There are certain things I like to do a certain way. The normal way. But life doesn’t always provide the familiar things we’ve become dependent upon. Sometimes adjustments are necessary. Such was the case for a certain story teller I heard earlier. He was describing his experience with college dorm conditions that are not to be envied.
The poor guy was just trying to get ready in the morning and a narrow rectangle (more narrow than usual) was an obstacle to carrying out his familiar morning ritual. If only he had more room to work with. If only he could have stretched his elbows without hitting the sides of his awkward container. Maybe if he could just have lifted his knee to waist level without hitting his rear on the wall behind him.
But, alas, his ability to release his imagination was stymied by the inconvenient time pressure posed by the scheduled breakfast in ten minutes. There were only so many options and most of them were executed before his determination dissolved in disgust. Truly, there was just no way he could get the job done properly. The constraints on him were just too impossible. He searched his chest but was not surprised to find a particular swirling initial absent.
These kind of things required training–if a not unique wealth of genius–and that he did not have. When he arrived there had been no warning, no fine print to indicate that the facilities here were designed for an individual of high caliber intelligence.
So, it was with regret concerning his absentee sessions of gymnastic-contortions-research that he acknowledged his failure concerning the experiment. He knew not whether others could boast a better response to such an unnatural habitat, but one benefit he could console himself by. Because of his trying ordeal he would forever be grateful for the wonders of un-closeted indoor plumbing that is fully equipped to serve the average, modern human being.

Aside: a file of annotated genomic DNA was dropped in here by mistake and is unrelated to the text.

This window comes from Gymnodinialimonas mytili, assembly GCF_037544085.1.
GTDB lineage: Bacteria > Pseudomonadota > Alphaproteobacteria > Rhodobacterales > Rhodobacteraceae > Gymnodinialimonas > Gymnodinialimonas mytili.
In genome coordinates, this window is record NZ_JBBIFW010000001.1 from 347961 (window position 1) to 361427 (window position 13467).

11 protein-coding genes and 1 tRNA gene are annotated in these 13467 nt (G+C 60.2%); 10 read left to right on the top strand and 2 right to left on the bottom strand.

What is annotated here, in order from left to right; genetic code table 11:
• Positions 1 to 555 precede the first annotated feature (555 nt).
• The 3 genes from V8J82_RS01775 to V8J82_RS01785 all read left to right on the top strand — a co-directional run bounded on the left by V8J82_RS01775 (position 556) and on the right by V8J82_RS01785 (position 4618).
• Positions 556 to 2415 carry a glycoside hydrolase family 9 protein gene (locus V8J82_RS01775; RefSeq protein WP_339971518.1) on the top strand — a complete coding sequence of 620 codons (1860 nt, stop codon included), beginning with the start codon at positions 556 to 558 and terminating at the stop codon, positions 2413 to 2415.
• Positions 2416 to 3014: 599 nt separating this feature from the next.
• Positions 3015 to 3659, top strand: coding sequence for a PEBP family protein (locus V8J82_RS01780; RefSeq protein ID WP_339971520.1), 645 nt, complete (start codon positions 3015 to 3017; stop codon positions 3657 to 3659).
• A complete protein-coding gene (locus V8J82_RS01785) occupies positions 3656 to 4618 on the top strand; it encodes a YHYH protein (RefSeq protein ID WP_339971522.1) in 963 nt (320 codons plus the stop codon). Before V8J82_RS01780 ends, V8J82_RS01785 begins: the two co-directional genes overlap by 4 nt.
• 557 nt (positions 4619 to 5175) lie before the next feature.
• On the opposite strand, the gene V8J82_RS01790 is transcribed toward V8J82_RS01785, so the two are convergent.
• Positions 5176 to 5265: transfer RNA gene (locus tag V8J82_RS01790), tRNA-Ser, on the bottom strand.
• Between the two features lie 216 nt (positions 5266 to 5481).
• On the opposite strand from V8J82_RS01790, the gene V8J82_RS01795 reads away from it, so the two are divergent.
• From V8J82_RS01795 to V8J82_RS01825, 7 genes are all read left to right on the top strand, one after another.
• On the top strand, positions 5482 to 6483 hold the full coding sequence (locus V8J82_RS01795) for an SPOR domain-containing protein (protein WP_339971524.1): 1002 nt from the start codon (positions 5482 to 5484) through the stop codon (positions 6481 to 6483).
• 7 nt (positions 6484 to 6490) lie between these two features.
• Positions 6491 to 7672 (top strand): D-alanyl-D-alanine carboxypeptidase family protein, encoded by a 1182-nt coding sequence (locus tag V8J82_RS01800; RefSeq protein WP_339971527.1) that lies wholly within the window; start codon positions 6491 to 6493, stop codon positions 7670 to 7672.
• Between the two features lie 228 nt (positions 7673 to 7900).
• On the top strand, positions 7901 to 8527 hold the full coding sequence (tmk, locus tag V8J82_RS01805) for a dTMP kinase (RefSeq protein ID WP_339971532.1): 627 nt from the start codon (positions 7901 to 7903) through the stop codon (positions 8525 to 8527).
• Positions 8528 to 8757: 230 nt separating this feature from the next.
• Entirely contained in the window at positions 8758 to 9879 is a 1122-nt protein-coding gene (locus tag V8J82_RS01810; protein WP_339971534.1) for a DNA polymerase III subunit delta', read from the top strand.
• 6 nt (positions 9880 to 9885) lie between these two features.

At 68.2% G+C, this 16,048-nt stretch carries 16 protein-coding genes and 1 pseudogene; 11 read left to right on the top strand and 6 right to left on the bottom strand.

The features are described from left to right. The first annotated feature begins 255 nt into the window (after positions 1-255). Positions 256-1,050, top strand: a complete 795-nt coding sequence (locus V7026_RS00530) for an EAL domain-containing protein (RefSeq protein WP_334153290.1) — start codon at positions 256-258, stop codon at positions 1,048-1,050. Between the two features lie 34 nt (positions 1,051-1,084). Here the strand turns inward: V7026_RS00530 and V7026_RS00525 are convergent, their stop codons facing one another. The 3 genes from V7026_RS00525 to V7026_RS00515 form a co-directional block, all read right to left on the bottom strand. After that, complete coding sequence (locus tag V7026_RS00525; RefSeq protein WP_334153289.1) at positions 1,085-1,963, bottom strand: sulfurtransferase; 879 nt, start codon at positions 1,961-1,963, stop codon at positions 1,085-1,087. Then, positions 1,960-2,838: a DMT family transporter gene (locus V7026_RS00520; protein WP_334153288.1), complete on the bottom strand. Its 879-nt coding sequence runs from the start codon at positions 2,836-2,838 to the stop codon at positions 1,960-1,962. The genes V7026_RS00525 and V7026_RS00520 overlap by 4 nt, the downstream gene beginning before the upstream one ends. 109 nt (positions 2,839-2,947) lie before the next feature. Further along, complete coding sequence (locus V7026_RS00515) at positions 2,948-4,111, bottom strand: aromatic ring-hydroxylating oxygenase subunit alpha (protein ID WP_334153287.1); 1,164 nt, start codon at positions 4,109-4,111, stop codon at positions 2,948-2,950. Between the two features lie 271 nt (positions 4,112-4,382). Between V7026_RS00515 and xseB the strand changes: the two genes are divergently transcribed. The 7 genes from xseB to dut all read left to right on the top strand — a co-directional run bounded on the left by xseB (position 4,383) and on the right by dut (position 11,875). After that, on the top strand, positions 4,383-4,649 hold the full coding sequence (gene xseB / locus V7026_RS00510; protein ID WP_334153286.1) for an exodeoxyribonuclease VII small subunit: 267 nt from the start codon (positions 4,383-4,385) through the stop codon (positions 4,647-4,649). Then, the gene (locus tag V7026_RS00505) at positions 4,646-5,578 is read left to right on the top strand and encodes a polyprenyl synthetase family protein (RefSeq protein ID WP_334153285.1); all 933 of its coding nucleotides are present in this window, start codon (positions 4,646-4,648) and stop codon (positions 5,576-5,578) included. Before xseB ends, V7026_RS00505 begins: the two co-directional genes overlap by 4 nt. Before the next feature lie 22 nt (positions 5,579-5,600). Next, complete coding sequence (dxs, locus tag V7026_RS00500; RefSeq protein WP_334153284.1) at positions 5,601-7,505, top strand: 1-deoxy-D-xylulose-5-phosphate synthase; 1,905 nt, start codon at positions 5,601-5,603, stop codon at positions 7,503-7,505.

If you can identify with our everyday hero in his extraordinary struggles, please share your own example of trying to figure out how to do something common a new way when the old way was made impossible.
5 responses to “A funky alteration made necessary by small spaces”
On one particularly hot day at summer camp, I was walking away from the snack bar when our director asked if I’d scope out other end of campus for stray campers, as a tornado warning had just been issued. There weren’t any kids on the other end, so I only had myself to protect when the dirt road ahead of me “lifted” into my face!
As I led my soaked body into our underground shelter, kids began to cry and we lost our electricity. With flashlights and positive attitudes, we sang some goofy songs and had our basement campfire: eighty kids and twelve staff hoverIng around a single floodlight.
The next morning, we were still without power, and the counselors got up early to formulate a plan. Our camp cook set a table outside the dormitories with handwashing bins and some metal bowls. The kids were prompted to wash up and joyfully “spittooned” their toothpaste into the bowls.
We went to a water park, the sand dunes, and a chocolate factory, but each returning kid would mention the storm and brushing their teeth for years to come. 🙂
Gross! (Sorry, that was my first response to the toothpaste part.) I love how the crazy parts of our lives that seem such a serious predicament to us at the time end up being our best stories. Thanks for sharing this one. 🙂
Yeah… pretty sure most of the girls weren’t as crazy about it as the boys, but it left a lasting impression either way.
It’s trying to keep my routine as normal as possible and planning for the unplanned that prompts me to pack so much when going away from home. That said, the unexpected hit us at home the other day. When I was sick and wheeled away to the ER, my husband had to tell the firemen how to get him dressed and into his chair. It’d been so long since he’d had to consciously think through his routine (and of course he was frazzled worrying about me). He managed –without bandages covering potential pressure points, without his pants pulled up just so, without the wheel guard, almost without matching socks… His discomfort was small potatoes compared to seeing me smile as we left the ER, but he’s ever more grateful for how smooth I make his life.
I wonder if Adam ever wondered how he got on without Eve once she came into his life. Praise God for helpmates. =)
Oh, that’s beautiful! I hope you’re okay. And I’m so glad you can serve him like that. I pray God blesses your marriage extravagantly. 🙂